The best leaders are not driven by ego or personal agendas. Instead, they focus on the mission and how best to accomplish it. They operate with humility. The author explains that leaders must genuinely believe in their team’s goal, working as part of something greater than themselves and their interests. Often, the most challenging ego with which to deal is our own. Many of the disruptive issues that arise within any team can be attributed directly to an ego problem. Unfortunately, when personal agendas become more important than the team’s success, performance suffers and failure can be the result. Like the dark side of the force for all of you Star Wars fans, egos can cloud and disrupt everything. Good news: I can fit my head through the doorway at work every day! In all seriousness, this issue of ego is pervasive and one I’ve witnessed in every organization I’ve worked. Managing egos is extremely difficult, but must be handled proactively with effective communication for the overall good of the cause.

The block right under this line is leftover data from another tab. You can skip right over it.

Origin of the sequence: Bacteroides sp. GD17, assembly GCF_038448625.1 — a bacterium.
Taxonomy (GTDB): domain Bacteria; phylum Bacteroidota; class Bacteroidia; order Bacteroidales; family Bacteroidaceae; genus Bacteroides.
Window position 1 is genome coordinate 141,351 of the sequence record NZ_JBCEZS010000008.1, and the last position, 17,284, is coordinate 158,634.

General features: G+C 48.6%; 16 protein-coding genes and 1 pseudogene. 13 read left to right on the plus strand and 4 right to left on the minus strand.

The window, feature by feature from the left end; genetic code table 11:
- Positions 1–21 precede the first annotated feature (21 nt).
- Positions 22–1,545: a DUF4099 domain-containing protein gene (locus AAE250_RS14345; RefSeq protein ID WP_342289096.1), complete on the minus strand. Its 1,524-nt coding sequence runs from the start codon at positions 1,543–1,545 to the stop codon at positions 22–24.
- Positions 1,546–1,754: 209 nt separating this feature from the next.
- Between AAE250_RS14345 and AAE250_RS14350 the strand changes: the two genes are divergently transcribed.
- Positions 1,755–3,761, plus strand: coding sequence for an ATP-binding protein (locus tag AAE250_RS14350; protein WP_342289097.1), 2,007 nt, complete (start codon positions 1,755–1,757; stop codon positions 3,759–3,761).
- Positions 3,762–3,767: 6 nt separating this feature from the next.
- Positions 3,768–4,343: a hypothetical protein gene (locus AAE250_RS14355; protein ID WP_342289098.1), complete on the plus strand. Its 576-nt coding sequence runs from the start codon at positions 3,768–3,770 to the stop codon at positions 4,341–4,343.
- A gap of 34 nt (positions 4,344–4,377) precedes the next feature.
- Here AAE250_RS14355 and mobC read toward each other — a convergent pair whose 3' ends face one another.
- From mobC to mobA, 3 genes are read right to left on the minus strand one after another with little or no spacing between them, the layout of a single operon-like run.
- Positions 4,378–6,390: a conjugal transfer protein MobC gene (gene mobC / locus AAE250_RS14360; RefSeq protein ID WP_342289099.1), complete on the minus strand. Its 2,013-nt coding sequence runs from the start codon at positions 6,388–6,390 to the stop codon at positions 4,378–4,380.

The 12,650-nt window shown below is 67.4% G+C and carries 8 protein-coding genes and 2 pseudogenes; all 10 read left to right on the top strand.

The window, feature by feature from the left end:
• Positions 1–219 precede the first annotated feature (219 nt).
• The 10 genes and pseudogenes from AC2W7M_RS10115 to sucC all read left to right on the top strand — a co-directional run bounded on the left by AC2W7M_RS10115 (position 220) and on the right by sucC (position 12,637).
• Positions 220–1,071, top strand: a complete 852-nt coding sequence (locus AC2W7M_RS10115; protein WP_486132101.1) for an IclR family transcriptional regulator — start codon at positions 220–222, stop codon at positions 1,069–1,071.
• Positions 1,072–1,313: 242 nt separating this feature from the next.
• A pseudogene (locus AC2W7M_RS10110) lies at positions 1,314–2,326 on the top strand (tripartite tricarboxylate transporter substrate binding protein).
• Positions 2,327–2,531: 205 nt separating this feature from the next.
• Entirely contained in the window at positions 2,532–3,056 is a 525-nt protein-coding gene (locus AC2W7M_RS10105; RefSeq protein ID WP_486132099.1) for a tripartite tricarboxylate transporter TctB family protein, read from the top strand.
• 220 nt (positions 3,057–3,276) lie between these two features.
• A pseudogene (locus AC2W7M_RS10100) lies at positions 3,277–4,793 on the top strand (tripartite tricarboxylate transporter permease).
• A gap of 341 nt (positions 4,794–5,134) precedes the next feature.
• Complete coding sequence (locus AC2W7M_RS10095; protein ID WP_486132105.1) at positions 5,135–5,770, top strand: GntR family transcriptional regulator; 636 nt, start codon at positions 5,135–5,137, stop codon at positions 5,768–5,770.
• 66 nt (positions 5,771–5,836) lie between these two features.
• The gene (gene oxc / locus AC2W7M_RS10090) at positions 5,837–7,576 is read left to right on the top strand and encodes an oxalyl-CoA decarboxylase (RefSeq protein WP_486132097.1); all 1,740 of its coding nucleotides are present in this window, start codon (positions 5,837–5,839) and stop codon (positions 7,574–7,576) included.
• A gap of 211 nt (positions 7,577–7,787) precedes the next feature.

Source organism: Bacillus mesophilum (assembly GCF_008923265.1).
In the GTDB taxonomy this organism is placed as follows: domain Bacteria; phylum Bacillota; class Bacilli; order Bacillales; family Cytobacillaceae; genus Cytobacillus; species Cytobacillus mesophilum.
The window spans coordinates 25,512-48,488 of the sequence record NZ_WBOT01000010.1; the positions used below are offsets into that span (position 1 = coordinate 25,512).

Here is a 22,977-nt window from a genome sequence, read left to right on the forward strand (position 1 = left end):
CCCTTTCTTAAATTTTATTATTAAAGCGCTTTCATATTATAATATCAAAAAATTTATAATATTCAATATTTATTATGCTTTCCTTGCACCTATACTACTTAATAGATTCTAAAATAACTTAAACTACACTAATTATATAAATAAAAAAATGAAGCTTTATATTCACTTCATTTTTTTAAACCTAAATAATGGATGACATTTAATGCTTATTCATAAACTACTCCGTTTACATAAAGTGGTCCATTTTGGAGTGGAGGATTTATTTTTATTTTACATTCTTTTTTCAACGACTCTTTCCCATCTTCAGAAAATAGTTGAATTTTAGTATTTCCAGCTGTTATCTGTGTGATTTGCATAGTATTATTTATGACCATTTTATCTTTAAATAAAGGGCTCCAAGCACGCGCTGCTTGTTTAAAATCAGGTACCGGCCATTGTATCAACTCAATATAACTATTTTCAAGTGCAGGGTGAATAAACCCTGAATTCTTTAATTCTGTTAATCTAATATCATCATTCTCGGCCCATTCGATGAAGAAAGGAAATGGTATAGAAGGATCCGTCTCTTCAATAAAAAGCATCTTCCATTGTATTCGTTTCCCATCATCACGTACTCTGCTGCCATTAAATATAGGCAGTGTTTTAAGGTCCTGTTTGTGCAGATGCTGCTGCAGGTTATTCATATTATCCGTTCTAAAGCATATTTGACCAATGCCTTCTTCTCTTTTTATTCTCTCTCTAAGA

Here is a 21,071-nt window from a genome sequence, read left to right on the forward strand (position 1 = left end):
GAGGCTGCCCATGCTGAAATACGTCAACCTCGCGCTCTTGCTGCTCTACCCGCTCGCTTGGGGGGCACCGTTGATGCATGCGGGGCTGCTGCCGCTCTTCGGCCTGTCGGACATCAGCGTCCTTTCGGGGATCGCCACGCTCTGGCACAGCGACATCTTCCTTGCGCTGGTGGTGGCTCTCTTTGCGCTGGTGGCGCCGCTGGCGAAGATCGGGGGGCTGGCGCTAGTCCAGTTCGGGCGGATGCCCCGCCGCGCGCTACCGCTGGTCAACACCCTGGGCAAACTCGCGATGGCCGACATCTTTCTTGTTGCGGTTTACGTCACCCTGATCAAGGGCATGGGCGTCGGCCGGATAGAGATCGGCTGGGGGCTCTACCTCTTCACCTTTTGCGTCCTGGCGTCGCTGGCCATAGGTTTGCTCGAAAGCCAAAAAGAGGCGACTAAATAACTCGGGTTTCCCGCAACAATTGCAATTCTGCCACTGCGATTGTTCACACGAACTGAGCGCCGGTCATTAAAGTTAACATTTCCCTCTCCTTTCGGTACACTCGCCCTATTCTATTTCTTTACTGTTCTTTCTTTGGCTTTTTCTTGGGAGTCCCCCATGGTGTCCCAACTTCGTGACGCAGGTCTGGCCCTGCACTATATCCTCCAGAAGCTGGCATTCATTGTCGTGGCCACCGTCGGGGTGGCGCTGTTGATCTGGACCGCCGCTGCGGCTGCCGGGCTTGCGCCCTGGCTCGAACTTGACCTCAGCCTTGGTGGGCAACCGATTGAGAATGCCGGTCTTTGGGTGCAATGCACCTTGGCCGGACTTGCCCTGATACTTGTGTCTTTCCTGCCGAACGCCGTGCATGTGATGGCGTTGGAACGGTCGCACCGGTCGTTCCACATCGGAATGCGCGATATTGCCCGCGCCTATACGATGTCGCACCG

The “Tortured Genius”
This is another great concept outlined by the authors – and one I had to use in my title! No matter how obvious their failure or how valid the criticism, the “Tortured Genius” accepts zero responsibility for mistakes, makes excuses, and blames everyone for their failings and those of their team. In the mind of the Tortured Genius, the rest of the world cannot see or appreciate the genius in what they are doing. An individual with a Tortured Genius mindset can have a negative impact on the team’s performance.
This concept has been very pervasive at most of the organizations at which I’ve worked. I’ve had success steering others away from the tortured genius persona through honest, open feedback and career development. However, I have not always practiced what I’ve preached. Candidly, this section of the book hurt a bit as at times, I’ve been the Tortured Genius over the years. To “cure” myself, I’ve undertaken a two-step approach. The first step for me has been to admit to it. Secondly, I have engaged more readily in leadership development programs, in candid conversations with supportive teammates, and in reflective thinking.